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Book review: Hey Charger

29 December, 2016

 

By Gavin Farmer and Gary Bridger
ISBN 978-0-9805229-3-8
Available direct from co-author Gary Bridger
Price $90 plus post and packing.
Contact Gary — email [email protected] or phone 021 718 841

When the first edition of Hey Charger was released, in 2004, it received universal acclaim from those involved in developing the car, as well as devoted enthusiasts and the media. Hey Charger featured in the editorial of the April 2004 issue of New Zealand Classic Car, and was also awarded book of the month. Mark Webster wrote, “With its meticulous research, cogent interviews, detailed appendices and references, rare models, many colour plates and a wealth of detail, no Chrysler Charger or NZ racing fan should miss this one — it’s the last word”. Australian Classic Car magazine wrote, “A landmark publication about an important Australian vehicle, and definitely our book of the month”. Today, many Chrysler enthusiasts simply refer to Hey Charger as ‘the bible’, because of its historical and technical accuracy. 

Now Gary and Gavin Farmer have again joined forces to produce a completely revised and updated second edition of Hey Charger, in a hardcover full-colour format. This time, Hey Charger has been published in Australia by Gavin Farmer’s publishing company, Ilinga Books. The text has been thoroughly updated, and many new colour and black-and-white photos have been added. All the technical specs have been rigorously proofed by Charger gurus in Australia and New Zealand, and amended accordingly. The error count in the original edition was found to be very low, and only minor corrections were needed.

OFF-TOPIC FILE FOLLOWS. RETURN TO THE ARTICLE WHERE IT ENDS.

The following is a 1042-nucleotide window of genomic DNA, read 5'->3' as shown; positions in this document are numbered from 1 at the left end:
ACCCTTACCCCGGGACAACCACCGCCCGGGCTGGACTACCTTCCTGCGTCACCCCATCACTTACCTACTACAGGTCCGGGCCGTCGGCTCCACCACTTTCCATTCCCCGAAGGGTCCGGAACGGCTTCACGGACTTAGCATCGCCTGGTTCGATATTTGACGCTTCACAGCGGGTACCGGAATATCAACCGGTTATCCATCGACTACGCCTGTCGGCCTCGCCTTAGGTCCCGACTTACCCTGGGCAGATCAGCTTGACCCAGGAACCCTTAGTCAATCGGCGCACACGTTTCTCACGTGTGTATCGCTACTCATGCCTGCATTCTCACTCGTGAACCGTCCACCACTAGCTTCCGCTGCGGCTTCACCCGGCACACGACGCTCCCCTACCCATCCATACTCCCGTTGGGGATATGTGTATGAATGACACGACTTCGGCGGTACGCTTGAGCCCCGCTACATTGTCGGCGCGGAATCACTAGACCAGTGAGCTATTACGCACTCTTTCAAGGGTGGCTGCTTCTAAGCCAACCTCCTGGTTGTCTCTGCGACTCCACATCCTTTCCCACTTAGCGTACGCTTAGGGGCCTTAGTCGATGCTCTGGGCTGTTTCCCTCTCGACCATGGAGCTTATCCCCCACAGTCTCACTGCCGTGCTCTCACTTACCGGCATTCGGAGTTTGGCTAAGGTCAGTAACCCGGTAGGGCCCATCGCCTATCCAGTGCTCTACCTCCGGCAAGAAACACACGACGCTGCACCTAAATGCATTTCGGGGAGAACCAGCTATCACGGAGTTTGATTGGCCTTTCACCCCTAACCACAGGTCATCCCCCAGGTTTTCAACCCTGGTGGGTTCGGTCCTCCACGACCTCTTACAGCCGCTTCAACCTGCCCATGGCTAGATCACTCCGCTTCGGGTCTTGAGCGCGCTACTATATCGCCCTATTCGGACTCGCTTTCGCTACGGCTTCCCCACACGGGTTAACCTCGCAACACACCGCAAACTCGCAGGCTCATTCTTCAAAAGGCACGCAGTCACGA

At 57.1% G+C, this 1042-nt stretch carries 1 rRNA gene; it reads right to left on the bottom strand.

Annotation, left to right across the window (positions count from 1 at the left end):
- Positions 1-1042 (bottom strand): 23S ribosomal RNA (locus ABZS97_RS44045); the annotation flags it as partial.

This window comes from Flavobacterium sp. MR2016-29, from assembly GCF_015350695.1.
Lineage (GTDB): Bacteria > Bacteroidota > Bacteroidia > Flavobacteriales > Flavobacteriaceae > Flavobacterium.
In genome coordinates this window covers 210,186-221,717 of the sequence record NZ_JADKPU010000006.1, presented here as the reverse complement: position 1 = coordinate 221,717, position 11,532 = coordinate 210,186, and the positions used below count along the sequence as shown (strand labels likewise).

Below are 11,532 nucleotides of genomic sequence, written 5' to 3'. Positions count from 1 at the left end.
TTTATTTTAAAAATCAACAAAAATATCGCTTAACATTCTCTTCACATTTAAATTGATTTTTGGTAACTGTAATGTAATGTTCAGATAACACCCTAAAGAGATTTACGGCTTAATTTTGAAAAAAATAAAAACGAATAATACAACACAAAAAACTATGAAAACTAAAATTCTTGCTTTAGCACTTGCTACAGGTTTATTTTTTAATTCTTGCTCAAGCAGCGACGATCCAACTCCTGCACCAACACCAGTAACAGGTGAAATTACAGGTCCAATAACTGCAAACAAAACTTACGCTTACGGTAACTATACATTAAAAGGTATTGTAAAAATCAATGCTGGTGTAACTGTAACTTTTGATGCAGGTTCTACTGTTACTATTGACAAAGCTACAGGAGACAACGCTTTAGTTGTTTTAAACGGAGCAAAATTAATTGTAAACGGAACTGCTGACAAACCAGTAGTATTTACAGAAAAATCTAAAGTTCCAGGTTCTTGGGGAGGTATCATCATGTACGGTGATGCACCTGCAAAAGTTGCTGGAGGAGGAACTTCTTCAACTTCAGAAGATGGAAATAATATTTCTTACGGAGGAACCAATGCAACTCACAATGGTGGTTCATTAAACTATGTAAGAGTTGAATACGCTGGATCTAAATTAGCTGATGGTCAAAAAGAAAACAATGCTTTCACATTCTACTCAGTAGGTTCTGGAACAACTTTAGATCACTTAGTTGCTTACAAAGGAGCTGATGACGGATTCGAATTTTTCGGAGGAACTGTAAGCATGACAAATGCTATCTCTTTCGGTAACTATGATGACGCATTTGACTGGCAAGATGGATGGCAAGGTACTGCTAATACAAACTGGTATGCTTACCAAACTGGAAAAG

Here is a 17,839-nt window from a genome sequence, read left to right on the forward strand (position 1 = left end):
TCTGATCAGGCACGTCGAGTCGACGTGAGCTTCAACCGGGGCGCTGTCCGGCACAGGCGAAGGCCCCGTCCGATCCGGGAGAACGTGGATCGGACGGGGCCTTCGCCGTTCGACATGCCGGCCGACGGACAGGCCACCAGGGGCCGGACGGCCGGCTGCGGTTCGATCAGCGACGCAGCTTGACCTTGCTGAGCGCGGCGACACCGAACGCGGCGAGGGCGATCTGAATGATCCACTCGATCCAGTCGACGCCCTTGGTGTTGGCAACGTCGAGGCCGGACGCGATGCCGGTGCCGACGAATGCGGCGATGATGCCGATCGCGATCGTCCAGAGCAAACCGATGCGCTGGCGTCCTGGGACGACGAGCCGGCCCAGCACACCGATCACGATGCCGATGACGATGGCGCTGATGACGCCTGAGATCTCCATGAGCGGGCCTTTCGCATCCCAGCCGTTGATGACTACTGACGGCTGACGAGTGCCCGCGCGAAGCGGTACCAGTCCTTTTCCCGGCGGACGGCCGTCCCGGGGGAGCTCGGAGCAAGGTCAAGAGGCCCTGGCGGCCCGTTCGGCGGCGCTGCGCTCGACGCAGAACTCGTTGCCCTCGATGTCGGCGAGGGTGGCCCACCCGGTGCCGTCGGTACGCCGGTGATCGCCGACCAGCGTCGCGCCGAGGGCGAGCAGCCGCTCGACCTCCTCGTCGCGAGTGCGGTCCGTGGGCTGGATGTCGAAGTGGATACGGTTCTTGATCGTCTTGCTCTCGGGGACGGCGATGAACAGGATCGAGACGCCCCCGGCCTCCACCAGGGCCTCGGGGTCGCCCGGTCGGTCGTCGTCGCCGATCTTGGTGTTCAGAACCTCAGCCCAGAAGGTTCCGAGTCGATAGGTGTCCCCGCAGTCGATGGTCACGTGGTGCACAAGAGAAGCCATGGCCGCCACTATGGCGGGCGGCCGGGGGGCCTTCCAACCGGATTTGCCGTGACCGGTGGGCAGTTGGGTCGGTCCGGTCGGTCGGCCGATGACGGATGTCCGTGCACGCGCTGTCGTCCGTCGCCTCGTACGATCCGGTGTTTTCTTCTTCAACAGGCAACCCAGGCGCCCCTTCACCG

Significant changes to the first edition include the complete rewrite of the chapter on the 340 V8 Chargers, as a result of newly discovered evidence on this often-controversial subject. There are also family-approved tributes to Australian motor-racing legend Leo Geoghegan and New Zealand’s Sir John Todd, who both passed away in 2015.

To quote the US’s Mopar Collectors Guide magazine, November 2004, “If you like Australian Chargers, get this book. If you don’t, your life will be filled with misery and woe until you do!”

Motorsport Flashback – Kiwi rallying in the 1970s

Rallying arrived in New Zealand in 1973 like a tsunami. It had been only a few years since the sport was introduced here and shortly afterwards Heatway came on board as the sponsor to take rallying to a new level. The 1973 Heatway would be the longest and biggest yet, running in both islands with 120 drivers over eight days and covering some 5400 kilometres. The winner was 31-year-old Hannu Mikkola — a genuine Flying Finn who had been rallying since 1963 before putting any thoughts of a career on hold until he completed an economics degree. The likeable Finn became an instant hero to many attracted to this new motor sport thing. I was one of them.

Think of it as a four-door Cooper

New Zealand Mini Owners Club coordinator Josh Kelly of Dunedin loves his Minis. It’s a family affair. Julie and Mike, Josh’s mum and dad, are just as keen, and they can usually all be found taking part in the club’s annual ‘Goodbye, Pork Pie’ charity run from the North of the country to the South.
But lately Josh’s young head has been turned by some other revolutionary BMC cars. He has picked up a couple of Austin and Morris 1100 and 1300s, which he started to restore — that was until an opportunity arose to buy a rare example stored in a shed.